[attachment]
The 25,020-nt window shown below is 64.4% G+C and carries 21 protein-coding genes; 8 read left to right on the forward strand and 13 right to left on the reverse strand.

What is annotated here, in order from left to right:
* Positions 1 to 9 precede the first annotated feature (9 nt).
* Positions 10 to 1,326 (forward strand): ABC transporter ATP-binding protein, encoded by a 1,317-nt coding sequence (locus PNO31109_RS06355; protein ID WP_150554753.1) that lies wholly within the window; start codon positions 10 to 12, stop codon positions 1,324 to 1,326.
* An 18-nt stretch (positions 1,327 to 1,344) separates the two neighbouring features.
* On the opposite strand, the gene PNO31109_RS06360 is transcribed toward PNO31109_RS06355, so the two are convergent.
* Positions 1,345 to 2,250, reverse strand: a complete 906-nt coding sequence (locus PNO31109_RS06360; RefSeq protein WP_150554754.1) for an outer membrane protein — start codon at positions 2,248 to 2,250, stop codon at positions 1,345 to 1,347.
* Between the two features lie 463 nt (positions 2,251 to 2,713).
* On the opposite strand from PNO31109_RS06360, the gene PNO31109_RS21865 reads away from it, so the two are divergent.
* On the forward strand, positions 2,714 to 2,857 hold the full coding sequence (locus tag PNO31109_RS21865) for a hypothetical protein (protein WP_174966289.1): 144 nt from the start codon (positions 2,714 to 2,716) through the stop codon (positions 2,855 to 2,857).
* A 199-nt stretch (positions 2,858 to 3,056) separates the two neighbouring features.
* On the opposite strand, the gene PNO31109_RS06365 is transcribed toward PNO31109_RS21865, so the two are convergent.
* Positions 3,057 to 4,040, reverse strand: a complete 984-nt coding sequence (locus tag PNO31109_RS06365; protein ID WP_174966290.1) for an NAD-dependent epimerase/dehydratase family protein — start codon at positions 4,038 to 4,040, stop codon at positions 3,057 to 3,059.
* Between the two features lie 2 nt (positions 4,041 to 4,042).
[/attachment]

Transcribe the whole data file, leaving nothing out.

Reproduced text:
The 25,020-nt window shown below is 64.4% G+C and carries 21 protein-coding genes; 8 read left to right on the forward strand and 13 right to left on the reverse strand.

What is annotated here, in order from left to right:
* Positions 1 to 9 precede the first annotated feature (9 nt).
* Positions 10 to 1,326 (forward strand): ABC transporter ATP-binding protein, encoded by a 1,317-nt coding sequence (locus PNO31109_RS06355; protein ID WP_150554753.1) that lies wholly within the window; start codon positions 10 to 12, stop codon positions 1,324 to 1,326.
* An 18-nt stretch (positions 1,327 to 1,344) separates the two neighbouring features.
* On the opposite strand, the gene PNO31109_RS06360 is transcribed toward PNO31109_RS06355, so the two are convergent.
* Positions 1,345 to 2,250, reverse strand: a complete 906-nt coding sequence (locus PNO31109_RS06360; RefSeq protein WP_150554754.1) for an outer membrane protein — start codon at positions 2,248 to 2,250, stop codon at positions 1,345 to 1,347.
* Between the two features lie 463 nt (positions 2,251 to 2,713).
* On the opposite strand from PNO31109_RS06360, the gene PNO31109_RS21865 reads away from it, so the two are divergent.
* On the forward strand, positions 2,714 to 2,857 hold the full coding sequence (locus tag PNO31109_RS21865) for a hypothetical protein (protein WP_174966289.1): 144 nt from the start codon (positions 2,714 to 2,716) through the stop codon (positions 2,855 to 2,857).
* A 199-nt stretch (positions 2,858 to 3,056) separates the two neighbouring features.
* On the opposite strand, the gene PNO31109_RS06365 is transcribed toward PNO31109_RS21865, so the two are convergent.
* Positions 3,057 to 4,040, reverse strand: a complete 984-nt coding sequence (locus tag PNO31109_RS06365; protein ID WP_174966290.1) for an NAD-dependent epimerase/dehydratase family protein — start codon at positions 4,038 to 4,040, stop codon at positions 3,057 to 3,059.
* Between the two features lie 2 nt (positions 4,041 to 4,042).